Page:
Claim Trump aide warned of UK spying absurd, says Tony Blair
He is said to have been "angling" for a post-election Middle East adviser role.
Mr Blair's office said the allegations "are a complete fabrication".
A spokeswoman added they "have no basis in reality and are simply untrue".
She is quoted in the Times, which first reported the story, as saying Mr Blair made no pitch to be Mr Trump's Middle East envoy.
The account of an alleged meeting between Mr Blair, Mr Kushner and a senior aide at the White House in February 2017, the month after the presidential inauguration, is contained in the book by journalist Michael Wolff and reported in the Times.
According to Mr Wolff's account, in Fire and Fury: Inside the Trump White House, Mr Blair shared the rumour that, during the election, British intelligence "had had the Trump campaign staff under surveillance, monitoring its telephone calls and other communications".
The former PM is reported to have given the impression that Barack Obama's administration had hinted that such surveillance would be helpful.
Last March the US TV channel Fox News carried an unsubstantiated claim that UK intelligence services could have been involved in an alleged spying operation on Trump Tower in New York.
The allegation was repeated by the then-White House press secretary Sean Spicer, prompting a rare on-the-record response from Britain's intelligence chiefs.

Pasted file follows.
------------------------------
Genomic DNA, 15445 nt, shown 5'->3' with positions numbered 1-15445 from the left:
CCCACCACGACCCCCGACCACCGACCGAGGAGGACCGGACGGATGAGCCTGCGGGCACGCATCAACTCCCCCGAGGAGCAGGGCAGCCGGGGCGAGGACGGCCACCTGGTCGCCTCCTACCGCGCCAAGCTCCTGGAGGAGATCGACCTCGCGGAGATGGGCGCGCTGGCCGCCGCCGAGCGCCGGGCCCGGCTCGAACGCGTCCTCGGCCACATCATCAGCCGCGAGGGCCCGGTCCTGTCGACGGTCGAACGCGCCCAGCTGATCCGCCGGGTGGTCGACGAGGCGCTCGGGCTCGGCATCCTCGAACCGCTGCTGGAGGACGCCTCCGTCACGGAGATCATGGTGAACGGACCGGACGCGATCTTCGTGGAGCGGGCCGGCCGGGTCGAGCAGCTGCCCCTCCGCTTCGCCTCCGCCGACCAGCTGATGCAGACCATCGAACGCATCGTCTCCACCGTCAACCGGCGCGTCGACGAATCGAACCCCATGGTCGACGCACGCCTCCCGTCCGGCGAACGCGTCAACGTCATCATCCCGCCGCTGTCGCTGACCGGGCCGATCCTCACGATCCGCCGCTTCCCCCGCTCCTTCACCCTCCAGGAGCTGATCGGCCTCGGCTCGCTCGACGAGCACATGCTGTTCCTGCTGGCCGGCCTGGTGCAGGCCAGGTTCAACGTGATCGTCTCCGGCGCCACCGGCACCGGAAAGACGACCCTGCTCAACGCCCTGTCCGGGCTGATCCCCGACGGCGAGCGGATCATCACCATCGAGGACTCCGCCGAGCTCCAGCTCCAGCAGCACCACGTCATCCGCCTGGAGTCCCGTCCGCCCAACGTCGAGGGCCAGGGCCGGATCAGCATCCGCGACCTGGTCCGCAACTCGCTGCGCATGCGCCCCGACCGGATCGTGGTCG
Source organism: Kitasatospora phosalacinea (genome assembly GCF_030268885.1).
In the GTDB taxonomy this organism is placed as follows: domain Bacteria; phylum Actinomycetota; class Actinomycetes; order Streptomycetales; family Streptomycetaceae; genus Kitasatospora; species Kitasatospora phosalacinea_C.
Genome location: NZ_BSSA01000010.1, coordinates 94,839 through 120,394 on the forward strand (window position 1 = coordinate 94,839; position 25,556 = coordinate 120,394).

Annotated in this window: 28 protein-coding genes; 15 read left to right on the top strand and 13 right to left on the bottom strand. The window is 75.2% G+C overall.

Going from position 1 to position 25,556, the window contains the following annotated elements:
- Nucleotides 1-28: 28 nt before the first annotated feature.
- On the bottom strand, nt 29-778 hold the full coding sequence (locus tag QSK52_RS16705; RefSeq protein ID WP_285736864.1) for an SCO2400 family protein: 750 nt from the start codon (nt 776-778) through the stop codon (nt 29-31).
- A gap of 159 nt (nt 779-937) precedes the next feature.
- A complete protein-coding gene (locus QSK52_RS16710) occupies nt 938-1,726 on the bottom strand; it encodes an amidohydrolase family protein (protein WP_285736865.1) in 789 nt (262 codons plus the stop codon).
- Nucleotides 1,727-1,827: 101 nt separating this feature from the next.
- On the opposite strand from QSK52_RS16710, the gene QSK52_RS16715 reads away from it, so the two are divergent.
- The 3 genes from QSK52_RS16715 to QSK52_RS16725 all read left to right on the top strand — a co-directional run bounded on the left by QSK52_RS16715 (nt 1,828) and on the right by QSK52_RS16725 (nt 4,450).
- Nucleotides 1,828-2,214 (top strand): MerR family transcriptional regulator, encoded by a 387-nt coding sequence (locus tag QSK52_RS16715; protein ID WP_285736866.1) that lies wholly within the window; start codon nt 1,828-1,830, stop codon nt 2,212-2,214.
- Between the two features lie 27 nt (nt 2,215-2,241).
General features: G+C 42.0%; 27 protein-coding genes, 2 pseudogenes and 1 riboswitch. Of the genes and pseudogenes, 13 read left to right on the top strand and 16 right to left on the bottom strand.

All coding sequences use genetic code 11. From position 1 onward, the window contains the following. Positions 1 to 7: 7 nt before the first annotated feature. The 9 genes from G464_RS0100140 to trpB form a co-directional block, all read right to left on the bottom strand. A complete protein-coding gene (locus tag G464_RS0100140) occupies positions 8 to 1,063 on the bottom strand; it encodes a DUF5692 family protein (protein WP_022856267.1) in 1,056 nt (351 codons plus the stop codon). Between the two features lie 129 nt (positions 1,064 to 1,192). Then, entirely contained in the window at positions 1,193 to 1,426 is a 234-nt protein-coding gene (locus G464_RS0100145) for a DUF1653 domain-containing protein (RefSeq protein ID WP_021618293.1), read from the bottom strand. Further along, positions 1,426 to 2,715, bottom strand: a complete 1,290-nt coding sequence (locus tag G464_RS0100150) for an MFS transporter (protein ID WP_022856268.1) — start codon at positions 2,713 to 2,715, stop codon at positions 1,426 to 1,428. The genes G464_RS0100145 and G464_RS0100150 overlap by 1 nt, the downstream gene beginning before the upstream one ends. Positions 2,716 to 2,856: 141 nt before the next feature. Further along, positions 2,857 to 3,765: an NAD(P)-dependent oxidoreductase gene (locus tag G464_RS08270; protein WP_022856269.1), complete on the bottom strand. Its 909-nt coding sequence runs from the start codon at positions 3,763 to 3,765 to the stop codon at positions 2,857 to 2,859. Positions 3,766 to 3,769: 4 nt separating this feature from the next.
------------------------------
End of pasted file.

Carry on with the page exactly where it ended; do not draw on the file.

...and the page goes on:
The UK's spy agency GCHQ said the claims "should be ignored, describing them as "nonsense" and "utterly ridiculous".
Meanwhile, Mr Trump has disavowed his former aide Steve Bannon, saying he "lost his mind" after he lost his job.
It follows reported comments from Mr Bannon in the book in which he describes a meeting between the president's son, Donald Trump Jr, and a group of Russians, as "treasonous" and "unpatriotic".
The Senate, House of Representatives and a US Department of Justice team led by special counsel Robert Mueller are investigating alleged Russian interference in the presidential election and alleged attempts to undermine Hillary Clinton.
The claims have been denied both by the Kremlin and Mr Trump.
The president has also vehemently denied any collusion with Russia.
On Twitter, Mr Bannon described the book's claims about him as "total fake news and taken out of context".
Responding to Mr Trump's comments about him, he tweeted: "I won't speak about who lost their minds or ever had one. But it's easy to see who will be played by the Opposition Party. We should all fight for the common goals and ideas we have."
Mr Trump's lawyers have sent a cease-and-desist letter to Mr Bannon, US media reports said.
On Wednesday White House spokeswoman Sarah Sanders described Mr Wolff's book as "filled with false and misleading accounts from individuals who have no access or influence with the White House".
"Participating in a book that can only be described as a trashy tabloid fiction exposes their sad desperate attempts at relevancy," she said.
It's not unusual for former political allies to fall out. It happens all the time. But normally it's done in private, and maybe hinted at in public. Not this time. Not with this President.
This is a vicious knife fight between Donald Trump and his former campaign chief and White House Chief strategist being played out across social media.
Other Trump family members and supporters are piling in too. Why? Because Steve Bannon has enraged Donald Trump with his description of a meeting that took place between the president's son, Don Jr, and son in law, Jared Kushner, with a Kremlin-linked, Russian lawyer as unpatriotic and treasonous.